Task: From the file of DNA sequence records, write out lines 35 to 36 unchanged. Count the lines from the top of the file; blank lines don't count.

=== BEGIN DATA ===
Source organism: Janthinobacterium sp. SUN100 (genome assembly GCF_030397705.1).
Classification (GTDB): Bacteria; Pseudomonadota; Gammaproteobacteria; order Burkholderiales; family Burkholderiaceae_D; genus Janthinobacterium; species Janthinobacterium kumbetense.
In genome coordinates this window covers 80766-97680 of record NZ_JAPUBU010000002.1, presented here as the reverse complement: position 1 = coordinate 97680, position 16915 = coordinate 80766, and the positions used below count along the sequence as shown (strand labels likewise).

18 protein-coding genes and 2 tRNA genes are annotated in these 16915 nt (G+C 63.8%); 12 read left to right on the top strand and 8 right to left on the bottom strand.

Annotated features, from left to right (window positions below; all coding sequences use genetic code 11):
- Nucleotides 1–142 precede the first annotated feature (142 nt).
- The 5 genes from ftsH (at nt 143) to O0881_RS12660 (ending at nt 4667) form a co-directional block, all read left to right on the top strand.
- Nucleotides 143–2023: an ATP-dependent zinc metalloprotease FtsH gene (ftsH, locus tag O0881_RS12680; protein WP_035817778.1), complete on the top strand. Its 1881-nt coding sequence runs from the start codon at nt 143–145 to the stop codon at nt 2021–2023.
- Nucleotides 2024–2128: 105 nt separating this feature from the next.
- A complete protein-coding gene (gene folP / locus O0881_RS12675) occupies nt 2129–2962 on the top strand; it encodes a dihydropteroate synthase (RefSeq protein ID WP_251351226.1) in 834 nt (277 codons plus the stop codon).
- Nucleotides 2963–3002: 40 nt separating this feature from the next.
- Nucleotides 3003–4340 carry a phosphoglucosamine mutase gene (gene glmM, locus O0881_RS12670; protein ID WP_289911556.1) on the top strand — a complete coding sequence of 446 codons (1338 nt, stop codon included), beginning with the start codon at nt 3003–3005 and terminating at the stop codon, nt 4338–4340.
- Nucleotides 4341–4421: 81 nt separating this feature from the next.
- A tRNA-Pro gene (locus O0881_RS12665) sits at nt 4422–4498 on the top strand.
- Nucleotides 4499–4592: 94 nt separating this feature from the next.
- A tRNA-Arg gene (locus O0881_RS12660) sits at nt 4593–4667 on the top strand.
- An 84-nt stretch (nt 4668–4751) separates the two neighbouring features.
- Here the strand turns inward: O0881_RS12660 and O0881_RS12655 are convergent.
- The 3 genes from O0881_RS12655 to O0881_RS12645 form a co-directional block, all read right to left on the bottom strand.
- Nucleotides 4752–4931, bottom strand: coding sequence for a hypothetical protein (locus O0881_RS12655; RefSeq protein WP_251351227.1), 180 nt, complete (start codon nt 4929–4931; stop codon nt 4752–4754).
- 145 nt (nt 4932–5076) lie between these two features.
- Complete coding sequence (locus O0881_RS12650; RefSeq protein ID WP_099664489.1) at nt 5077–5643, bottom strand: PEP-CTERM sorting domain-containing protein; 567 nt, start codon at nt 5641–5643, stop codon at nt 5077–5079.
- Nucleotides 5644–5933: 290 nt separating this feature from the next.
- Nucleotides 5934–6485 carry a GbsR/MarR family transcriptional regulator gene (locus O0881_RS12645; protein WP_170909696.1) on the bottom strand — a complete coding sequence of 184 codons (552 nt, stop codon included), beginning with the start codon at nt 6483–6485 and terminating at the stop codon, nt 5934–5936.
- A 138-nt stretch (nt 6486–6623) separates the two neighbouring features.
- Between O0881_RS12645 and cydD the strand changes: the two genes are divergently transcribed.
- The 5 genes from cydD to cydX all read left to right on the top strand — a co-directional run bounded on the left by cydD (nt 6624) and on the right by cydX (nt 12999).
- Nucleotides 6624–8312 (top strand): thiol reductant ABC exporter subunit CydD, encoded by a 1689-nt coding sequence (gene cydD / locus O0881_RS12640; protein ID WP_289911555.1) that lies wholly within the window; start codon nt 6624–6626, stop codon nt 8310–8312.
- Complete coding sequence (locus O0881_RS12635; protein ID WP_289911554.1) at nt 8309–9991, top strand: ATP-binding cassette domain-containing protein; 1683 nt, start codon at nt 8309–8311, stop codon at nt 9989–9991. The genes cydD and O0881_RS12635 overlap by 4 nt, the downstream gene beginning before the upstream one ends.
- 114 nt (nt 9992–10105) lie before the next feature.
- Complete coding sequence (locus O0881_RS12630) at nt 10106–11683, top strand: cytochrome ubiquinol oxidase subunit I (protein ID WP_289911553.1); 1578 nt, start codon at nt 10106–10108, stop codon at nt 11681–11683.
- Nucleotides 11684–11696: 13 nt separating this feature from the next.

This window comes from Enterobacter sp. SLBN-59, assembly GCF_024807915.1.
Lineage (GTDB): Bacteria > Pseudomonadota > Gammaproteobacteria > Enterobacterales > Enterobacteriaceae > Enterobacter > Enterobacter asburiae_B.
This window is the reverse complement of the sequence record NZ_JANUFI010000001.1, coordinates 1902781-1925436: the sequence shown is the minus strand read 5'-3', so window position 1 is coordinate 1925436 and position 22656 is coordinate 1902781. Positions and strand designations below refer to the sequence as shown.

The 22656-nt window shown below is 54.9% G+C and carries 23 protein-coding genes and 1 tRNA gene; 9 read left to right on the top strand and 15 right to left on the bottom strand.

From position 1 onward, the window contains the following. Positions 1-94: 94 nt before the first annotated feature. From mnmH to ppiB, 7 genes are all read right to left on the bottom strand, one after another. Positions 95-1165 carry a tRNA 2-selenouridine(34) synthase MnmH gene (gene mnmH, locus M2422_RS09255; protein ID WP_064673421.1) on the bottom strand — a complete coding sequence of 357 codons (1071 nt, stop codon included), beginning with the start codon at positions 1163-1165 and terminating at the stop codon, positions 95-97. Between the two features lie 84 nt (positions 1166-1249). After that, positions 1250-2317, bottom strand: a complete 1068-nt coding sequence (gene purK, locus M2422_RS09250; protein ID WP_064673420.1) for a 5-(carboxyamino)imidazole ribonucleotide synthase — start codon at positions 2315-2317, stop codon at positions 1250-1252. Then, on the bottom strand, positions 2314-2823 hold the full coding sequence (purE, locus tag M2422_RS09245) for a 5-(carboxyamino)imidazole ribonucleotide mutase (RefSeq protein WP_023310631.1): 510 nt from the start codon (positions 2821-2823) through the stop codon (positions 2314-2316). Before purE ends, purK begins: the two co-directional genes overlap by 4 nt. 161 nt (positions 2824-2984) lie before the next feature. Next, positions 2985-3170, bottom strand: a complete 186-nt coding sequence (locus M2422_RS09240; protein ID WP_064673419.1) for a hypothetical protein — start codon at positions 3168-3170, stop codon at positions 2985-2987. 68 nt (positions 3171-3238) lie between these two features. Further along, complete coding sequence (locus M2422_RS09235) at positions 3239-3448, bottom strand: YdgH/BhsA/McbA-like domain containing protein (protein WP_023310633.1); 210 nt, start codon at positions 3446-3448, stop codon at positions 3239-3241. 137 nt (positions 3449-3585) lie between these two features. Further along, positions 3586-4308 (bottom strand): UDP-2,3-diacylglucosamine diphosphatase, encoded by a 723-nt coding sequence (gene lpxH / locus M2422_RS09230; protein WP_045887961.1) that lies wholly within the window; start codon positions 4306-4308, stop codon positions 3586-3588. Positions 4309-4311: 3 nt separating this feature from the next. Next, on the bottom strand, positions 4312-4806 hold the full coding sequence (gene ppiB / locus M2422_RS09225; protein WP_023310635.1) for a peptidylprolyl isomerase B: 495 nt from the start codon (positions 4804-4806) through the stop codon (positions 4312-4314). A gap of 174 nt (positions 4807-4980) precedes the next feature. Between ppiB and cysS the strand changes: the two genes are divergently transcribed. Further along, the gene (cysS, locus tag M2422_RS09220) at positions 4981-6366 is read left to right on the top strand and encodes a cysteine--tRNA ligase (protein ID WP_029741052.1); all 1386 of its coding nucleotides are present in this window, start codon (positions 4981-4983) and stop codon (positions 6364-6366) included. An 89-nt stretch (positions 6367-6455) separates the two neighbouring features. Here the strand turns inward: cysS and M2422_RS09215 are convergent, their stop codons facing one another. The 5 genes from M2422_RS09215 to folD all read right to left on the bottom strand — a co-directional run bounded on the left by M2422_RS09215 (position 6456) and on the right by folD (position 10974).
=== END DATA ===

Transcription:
This window is the reverse complement of the sequence record NZ_JANUFI010000001.1, coordinates 1902781-1925436: the sequence shown is the minus strand read 5'-3', so window position 1 is coordinate 1925436 and position 22656 is coordinate 1902781. Positions and strand designations below refer to the sequence as shown.

The 22656-nt window shown below is 54.9% G+C and carries 23 protein-coding genes and 1 tRNA gene; 9 read left to right on the top strand and 15 right to left on the bottom strand.